For the purposes of implementing EU legislation the UK is divided up into 43 agglomeration zones (areas with a contiguous population of over 250,000 as specified by the air quality directives) and non-agglomeration zones. There are 28 agglomeration zones and 15 non-agglomeration zones.
The UK has not reported any breaches of EU limit values for lead or carbon monoxide since they were introduced. A breach of the sulphur dioxide limits was modelled and reported to the European Commission in 2005 and 2006, in the eastern zone close to a brick works in Stewartby. The European Commission requested information on action being taken to address the breaches, and, on the basis of the UK response, there has been no further correspondence. Breaches have not been reported subsequently and the brick works has now closed.
Like most other member states, the UK has reported a number of breaches of the limits for particulates (PM10) since they came into force in 2005. There has been correspondence between the Commission and many other member states on these breaches. Most recently the Commission wrote to the UK Government and a number of other member states in January in relation to breaches since 2006 in the absence of a time extension Notification seeking additional time to meet the limit value. The UK has since submitted a time extension notification for the relevant zones/agglomerations as provided for under the Ambient Air Quality Directive (2008/50/EC). Details of breaches reported since 2005 are set out in the PM10 time extension notification application which can be accessed using the following link:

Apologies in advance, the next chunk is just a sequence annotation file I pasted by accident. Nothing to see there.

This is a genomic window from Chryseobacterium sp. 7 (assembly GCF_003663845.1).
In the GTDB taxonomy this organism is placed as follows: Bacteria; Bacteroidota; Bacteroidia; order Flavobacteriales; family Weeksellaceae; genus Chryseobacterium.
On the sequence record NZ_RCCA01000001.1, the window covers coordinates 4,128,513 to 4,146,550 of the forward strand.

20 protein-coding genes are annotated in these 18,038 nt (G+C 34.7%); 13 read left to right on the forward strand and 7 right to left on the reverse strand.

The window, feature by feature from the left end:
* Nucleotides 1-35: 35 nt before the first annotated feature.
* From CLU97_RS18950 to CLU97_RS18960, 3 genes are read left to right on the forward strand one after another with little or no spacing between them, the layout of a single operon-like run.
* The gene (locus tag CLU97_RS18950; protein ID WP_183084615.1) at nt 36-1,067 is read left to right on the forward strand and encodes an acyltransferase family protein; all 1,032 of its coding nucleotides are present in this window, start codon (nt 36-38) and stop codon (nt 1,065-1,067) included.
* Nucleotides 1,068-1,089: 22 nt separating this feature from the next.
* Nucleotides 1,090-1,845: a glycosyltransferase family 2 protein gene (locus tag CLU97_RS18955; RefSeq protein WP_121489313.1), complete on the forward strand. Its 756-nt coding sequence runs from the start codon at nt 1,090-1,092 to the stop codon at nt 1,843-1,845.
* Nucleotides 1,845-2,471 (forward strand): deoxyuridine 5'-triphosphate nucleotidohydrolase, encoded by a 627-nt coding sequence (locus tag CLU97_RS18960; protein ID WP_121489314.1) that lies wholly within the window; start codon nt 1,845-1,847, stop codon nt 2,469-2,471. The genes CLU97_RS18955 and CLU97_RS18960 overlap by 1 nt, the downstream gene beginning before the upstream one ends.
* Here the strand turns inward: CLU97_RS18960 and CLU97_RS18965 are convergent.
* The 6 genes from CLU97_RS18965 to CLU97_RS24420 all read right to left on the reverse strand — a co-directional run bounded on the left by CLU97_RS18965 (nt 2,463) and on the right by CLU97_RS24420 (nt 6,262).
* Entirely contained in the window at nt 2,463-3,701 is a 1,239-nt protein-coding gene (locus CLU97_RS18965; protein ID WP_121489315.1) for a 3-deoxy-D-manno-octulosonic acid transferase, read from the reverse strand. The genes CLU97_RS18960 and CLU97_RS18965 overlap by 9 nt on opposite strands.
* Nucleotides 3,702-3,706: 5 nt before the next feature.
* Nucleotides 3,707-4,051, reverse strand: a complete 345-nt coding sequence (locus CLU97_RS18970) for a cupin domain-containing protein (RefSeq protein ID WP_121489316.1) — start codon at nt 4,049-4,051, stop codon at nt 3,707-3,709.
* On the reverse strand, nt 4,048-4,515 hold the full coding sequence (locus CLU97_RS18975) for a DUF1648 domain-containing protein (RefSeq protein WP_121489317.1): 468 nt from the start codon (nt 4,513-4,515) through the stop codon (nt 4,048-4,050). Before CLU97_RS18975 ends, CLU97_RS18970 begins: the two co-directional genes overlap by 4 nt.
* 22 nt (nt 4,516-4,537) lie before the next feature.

Norman Baker: To ask the Secretary of State for Environment, Food and Rural Affairs what discussions he has had with the Mayor of London on his decision to suspend the third phase of London's low emission zone. 
Huw Irranca-Davies: Lord Hunt met with the Mayor of London on 22 January 2009 to discuss how DEFRA and the Greater London Authority could work together to ensure air quality limit values for particulate matter (PM10) and nitrogen dioxide (NO(2)) were met in London. Following this meeting, officials in DEFRA, the Greater London Authority and Transport for London have met to discuss potential measures and these discussions are continuing.
The meeting with the Mayor was prior to his announcement on the suspension of the third phase of the London low emission zone (LEZ). While the Mayor has indicated his intentions to suspend the LEZ Phase 3 from October 2010, a final decision will be subject to
consultation which will take place between now and then. Should the Mayor decide to suspend Phase 3 the Government expect him to put in place other measures that would contribute to achieving the limit values to the same, if not greater, extent.